synonyms: AC arthritis, AC DJD, acromioclavicular osteoarthritis, AC osteoarthritis, shoulder arthritis
Acromioclavicular Arthritis ICD-10
Acromioclavicular Arthritis ICD-9
- 715.11 (osteoarthritis shoulder region, localized, primary)
Acromioclavicular Arthritis Etiology / Epidemiology / Natural History
- Repetitive overhead activity or throwing may lead to repeated microtrauma in the AC joint with susequant arthritis.
- May occur after Grade 1 AC separations.
Acromioclavicular Arthritis Anatomy
- Diarthrodial joint which contains a meniscus.
- Mutiple anatomic variations.
- Allows approximatley 40° to 50° of rotation.
- see also Shoulder Anatomy.
Acromioclavicular Arthritis Clinical Evaluation
- Pain along the anterior and superior shoulder; isolated to AC joint. AC joint palpation reproduces symptoms. May have radiation into the trapezius and anteriolateral neck.
- Aggravated by use of arm above shoulder level, or reaching behind the back or across chest
- Cross-body Adduction Test: arm is maximally adducted with the arm in 90 of forward elevation. Pain localized to the AC joint indicates AC joint patholgy. Most sensitive test (77%)
- Adduction, IR and extension isolates posterior AC facet problems
- Tenderness to A/P translation
- AC joint pain with impingement maneuvers
- O’Brien test (arm adducted, 90 forward elevation, thumb-up position causing ACJ pain) (O’Brien SJ, AM J Sports Med 1998;26;610-613). Most specific test (95%)
- have pt hold are straight in front at shoulder level, forced horizontal adduction/abduction causes AC pain
- Evaluate for hx of AC joint separation, generalized OA, weight lifting (distal clavicle osteolysis), repetitive stress (gymnastics).
- Differential injections in subacromial space and AC joint at different office visits
Acromioclavicular Arthritis Xray / Diagnositc Tests
- AP, scapular lateral and axillary views show spurring, sclerosis, osteophyte formation and narrowing of AC joint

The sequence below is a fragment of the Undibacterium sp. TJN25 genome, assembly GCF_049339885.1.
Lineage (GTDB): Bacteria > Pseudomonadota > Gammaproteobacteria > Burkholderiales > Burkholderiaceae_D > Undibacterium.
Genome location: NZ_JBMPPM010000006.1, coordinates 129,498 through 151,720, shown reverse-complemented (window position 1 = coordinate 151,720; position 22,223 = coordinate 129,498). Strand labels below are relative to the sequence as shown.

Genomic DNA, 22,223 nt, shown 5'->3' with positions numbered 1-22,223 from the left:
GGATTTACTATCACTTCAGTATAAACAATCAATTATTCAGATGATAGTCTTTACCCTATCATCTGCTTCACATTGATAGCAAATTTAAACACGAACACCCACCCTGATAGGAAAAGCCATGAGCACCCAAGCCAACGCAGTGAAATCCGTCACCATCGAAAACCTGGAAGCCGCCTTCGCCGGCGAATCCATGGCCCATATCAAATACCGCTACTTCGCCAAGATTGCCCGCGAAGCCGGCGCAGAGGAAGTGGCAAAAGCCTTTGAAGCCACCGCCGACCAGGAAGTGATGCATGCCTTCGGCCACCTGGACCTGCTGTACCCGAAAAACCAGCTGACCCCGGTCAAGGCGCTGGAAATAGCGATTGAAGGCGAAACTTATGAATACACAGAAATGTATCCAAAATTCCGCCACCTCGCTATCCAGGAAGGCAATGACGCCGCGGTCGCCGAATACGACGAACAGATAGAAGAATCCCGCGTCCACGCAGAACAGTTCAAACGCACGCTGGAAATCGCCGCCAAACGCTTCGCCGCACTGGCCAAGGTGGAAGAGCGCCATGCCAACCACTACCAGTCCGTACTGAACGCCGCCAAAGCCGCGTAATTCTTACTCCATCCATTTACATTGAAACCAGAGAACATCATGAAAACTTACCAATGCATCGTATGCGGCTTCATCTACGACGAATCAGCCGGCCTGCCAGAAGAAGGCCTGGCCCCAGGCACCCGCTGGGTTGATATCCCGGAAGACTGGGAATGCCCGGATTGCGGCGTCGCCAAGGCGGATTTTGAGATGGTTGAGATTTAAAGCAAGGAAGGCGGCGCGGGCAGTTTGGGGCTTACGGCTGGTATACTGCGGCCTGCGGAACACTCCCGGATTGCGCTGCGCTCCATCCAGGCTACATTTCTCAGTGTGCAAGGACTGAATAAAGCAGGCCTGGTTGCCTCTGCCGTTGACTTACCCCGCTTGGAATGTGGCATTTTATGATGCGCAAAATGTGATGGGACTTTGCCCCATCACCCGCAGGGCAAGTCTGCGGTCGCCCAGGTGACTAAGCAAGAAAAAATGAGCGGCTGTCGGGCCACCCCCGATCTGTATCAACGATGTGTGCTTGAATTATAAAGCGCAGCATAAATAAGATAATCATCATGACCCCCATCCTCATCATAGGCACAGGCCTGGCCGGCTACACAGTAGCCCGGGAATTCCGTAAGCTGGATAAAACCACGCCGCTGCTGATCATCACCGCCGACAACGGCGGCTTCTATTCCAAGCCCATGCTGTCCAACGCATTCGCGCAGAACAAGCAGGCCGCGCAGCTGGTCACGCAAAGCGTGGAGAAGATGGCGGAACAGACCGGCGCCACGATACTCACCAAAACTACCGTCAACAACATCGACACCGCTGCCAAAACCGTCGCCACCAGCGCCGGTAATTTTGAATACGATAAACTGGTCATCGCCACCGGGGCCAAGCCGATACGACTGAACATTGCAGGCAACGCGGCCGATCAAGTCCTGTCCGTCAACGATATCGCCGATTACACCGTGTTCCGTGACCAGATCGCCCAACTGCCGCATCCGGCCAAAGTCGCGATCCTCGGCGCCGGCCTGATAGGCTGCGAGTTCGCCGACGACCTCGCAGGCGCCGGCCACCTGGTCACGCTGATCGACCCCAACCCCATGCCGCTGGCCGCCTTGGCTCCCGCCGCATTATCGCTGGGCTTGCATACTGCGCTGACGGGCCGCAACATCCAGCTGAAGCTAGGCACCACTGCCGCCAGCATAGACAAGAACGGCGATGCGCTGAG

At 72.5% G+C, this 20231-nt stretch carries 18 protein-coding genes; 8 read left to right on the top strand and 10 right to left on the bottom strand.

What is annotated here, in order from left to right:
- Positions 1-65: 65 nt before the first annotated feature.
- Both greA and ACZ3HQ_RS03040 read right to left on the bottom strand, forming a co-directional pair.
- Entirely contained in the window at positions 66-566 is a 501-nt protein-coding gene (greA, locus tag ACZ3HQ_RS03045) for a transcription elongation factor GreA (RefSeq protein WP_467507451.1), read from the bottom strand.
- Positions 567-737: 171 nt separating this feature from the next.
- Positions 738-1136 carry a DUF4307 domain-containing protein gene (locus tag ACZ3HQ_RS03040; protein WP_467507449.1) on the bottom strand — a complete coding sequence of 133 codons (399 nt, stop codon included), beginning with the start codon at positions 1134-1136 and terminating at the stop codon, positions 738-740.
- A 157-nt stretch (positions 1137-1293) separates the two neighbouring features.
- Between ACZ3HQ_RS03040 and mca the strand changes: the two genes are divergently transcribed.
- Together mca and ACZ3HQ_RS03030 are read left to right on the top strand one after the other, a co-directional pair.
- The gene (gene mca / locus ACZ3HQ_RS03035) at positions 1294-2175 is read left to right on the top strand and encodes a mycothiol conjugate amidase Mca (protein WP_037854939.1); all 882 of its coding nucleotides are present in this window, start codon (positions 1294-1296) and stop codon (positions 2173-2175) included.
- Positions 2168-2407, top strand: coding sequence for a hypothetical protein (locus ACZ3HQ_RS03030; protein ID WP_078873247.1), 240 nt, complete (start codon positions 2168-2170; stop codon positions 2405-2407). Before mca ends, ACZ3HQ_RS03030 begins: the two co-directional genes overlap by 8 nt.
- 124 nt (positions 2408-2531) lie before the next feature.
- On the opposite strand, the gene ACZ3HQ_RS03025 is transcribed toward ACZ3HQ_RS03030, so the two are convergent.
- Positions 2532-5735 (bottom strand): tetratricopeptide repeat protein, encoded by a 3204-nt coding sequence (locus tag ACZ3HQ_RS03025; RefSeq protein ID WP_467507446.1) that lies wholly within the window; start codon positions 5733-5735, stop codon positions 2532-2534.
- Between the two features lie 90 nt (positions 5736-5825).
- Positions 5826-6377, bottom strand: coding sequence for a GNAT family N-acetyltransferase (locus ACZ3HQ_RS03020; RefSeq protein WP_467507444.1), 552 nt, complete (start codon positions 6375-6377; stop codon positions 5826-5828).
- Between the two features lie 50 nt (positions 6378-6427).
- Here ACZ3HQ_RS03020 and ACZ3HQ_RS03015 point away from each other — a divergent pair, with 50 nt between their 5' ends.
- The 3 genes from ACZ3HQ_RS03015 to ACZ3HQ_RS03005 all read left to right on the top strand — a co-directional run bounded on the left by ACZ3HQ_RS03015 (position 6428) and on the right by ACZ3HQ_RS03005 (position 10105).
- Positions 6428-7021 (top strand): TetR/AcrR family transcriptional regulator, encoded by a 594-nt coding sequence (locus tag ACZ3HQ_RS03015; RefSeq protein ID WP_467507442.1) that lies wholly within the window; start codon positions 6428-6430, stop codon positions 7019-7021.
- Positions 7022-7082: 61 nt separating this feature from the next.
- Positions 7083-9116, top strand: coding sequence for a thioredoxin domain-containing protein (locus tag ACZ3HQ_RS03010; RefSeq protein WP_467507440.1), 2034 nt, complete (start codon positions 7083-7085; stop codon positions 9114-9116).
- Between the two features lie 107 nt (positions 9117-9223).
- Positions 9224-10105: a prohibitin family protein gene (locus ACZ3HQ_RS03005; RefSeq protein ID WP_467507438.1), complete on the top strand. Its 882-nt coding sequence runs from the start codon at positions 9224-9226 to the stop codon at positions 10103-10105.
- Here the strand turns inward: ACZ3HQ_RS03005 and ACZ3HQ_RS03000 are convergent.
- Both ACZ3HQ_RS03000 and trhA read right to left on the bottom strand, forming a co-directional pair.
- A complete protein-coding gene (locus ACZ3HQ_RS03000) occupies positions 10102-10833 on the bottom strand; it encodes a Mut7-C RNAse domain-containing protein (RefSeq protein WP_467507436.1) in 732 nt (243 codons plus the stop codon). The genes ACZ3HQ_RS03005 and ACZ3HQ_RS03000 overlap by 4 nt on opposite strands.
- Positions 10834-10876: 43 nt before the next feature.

- AC joint best viewed with a Zanca view of clavicle.
- Weighted views indicated if instability is a concern.
- AC joint local anesthetic and corticosteriod injection often indicated to confirm diagnosis. Relief of symptoms after injection confirms AC joint pathology as the cause of symptoms.
Acromioclavicular Arthritis Classification / Treatment
- Non-operative: NSAIDS, physical therapy, activity modifications, ACJ injections
- Operative: open vs arthroscopic distal clavicle resection generally considered only after failure of 3-6months of non-operative treatment.
- See Distal Clavicle Resection Technique
- Must ensure pain is secondary to arthritis and not instability. If there is AC instability Ca ligament reconstruction +/-DCR is indicated
- Open excision may be indicated for patients with hypertrophic osetoarthritis.
Acromioclavicular Arthritis Associated Injuries / Differential Diagnosis
Acromioclavicular Arthritis Complications
- Instability(excessive resection)
- Continued symptoms (inadequate resection)
- Ectopic calcification
- Reactive bursitis
- Clavicle/acromion fracture
Acromioclavicular Arthritis Follow-up Care
- 71% excellent, 16.5% good, 12.5% failure (Levine WN Arthroscopy 1998;14:52-6).
- Post-op: sling as needed with pendulum ROM exercises.
- 1 week: Start PT focused on ROM and strengthening. AAROM, PROM. AROM, free weights start at 3 weeks. Avoid cross-body adduction for 6 weeks.
- 6 weeks: progressive sport specific activity.
- 3 months: Return to sport / full activities.
- IF in association with SAD, or RTC repair use those rehab protocols.
- Outcome measures: ASES score, pain scales.
Acromioclavicular Arthritis Review References
- Burkhart SS, A Cowboy's Guide to Advanced Shoulder Arthroscopy, 2006
- Shaffer BS, JAAOS 1999;7:176
- Mall NA, Foley E, Chalmers PN, Cole BJ, Romeo AA, Bach BR Jr. Degenerative joint disease of the acromioclavicular joint: a review. Am J Sports Med. 2013 Nov;41(11):2684-92